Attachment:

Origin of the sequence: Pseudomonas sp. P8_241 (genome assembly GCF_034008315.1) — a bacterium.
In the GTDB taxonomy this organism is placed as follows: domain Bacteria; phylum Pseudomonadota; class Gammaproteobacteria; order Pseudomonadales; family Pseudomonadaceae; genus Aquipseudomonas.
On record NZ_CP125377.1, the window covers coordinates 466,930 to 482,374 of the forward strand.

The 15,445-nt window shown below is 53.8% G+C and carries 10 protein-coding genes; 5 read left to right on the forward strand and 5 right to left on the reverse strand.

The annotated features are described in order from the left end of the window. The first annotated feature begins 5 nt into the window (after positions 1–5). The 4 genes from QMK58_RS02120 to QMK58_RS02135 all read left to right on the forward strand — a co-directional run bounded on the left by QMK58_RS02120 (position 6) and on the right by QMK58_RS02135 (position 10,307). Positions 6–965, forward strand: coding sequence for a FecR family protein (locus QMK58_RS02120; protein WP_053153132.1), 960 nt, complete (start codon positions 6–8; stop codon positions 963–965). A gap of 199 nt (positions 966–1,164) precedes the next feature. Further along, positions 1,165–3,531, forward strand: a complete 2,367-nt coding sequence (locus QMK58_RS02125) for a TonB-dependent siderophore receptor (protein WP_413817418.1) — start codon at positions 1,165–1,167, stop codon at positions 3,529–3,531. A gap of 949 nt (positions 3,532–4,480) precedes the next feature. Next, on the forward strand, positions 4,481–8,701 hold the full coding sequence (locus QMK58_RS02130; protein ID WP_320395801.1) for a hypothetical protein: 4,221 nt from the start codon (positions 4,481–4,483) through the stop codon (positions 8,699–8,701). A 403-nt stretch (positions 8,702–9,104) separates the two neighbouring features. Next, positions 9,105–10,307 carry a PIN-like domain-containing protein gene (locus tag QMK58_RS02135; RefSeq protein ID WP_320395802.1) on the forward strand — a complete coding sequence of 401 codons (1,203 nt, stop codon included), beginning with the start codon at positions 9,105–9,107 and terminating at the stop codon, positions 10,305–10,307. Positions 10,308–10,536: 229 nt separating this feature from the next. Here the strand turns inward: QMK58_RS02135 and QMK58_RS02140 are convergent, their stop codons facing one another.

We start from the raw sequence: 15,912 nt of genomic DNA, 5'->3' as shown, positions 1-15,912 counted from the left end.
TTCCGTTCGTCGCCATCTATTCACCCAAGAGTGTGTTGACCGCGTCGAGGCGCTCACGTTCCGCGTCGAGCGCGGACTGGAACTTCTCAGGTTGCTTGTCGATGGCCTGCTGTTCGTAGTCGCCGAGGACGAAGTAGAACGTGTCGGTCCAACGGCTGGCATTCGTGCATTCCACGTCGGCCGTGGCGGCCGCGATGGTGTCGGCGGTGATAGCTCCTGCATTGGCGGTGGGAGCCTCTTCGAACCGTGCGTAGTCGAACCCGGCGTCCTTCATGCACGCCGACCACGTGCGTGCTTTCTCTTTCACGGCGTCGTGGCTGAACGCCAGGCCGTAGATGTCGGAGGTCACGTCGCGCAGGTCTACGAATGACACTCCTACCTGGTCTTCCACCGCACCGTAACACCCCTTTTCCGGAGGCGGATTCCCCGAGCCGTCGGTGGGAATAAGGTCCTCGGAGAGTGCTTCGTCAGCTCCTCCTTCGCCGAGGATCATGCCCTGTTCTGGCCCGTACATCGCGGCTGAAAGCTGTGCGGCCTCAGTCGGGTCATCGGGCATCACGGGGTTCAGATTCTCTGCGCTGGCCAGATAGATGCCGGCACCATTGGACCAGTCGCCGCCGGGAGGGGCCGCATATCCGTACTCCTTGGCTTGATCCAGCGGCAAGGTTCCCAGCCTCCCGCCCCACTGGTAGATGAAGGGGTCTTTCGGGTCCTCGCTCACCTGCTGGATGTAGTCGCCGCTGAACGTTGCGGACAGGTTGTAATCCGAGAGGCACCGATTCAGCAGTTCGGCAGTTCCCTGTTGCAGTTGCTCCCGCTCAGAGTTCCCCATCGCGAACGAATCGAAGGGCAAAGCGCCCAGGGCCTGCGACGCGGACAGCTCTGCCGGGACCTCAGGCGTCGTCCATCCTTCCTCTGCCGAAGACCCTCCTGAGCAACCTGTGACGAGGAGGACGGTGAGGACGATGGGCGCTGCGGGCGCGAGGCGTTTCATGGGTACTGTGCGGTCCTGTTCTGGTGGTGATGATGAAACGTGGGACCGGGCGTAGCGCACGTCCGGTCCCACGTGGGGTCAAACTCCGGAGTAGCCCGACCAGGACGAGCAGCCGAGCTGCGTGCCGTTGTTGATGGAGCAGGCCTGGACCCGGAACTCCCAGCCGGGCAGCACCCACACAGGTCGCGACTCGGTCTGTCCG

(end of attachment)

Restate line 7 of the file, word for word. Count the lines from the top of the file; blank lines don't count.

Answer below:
TTCCGTTCGTCGCCATCTATTCACCCAAGAGTGTGTTGACCGCGTCGAGGCGCTCACGTTCCGCGTCGAGCGCGGACTGGAACTTCTCAGGTTGCTTGTCGATGGCCTGCTGTTCGTAGTCGCCGAGGACGAAGTAGAACGTGTCGGTCCAACGGCTGGCATTCGTGCATTCCACGTCGGCCGTGGCGGCCGCGATGGTGTCGGCGGTGATAGCTCCTGCATTGGCGGTGGGAGCCTCTTCGAACCGTGCGTAGTCGAACCCGGCGTCCTTCATGCACGCCGACCACGTGCGTGCTTTCTCTTTCACGGCGTCGTGGCTGAACGCCAGGCCGTAGATGTCGGAGGTCACGTCGCGCAGGTCTACGAATGACACTCCTACCTGGTCTTCCACCGCACCGTAACACCCCTTTTCCGGAGGCGGATTCCCCGAGCCGTCGGTGGGAATAAGGTCCTCGGAGAGTGCTTCGTCAGCTCCTCCTTCGCCGAGGATCATGCCCTGTTCTGGCCCGTACATCGCGGCTGAAAGCTGTGCGGCCTCAGTCGGGTCATCGGGCATCACGGGGTTCAGATTCTCTGCGCTGGCCAGATAGATGCCGGCACCATTGGACCAGTCGCCGCCGGGAGGGGCCGCATATCCGTACTCCTTGGCTTGATCCAGCGGCAAGGTTCCCAGCCTCCCGCCCCACTGGTAGATGAAGGGGTCTTTCGGGTCCTCGCTCACCTGCTGGATGTAGTCGCCGCTGAACGTTGCGGACAGGTTGTAATCCGAGAGGCACCGATTCAGCAGTTCGGCAGTTCCCTGTTGCAGTTGCTCCCGCTCAGAGTTCCCCATCGCGAACGAATCGAAGGGCAAAGCGCCCAGGGCCTGCGACGCGGACAGCTCTGCCGGGACCTCAGGCGTCGTCCATCCTTCCTCTGCCGAAGACCCTCCTGAGCAACCTGTGACGAGGAGGACGGTGAGGACGATGGGCGCTGCGGGCGCGAGGCGTTTCATGGGTACTGTGCGGTCCTGTTCTGGTGGTGATGATGAAACGTGGGACCGGGCGTAGCGCACGTCCGGTCCCACGTGGGGTCAAACTCCGGAGTAGCCCGACCAGGACGAGCAGCCGAGCTGCGTGCCGTTGTTGATGGAGCAGGCCTGGACCCGGAACTCCCAGCCGGGCAGCACCCACACAGGTCGCGACTCGGTCTGTCCG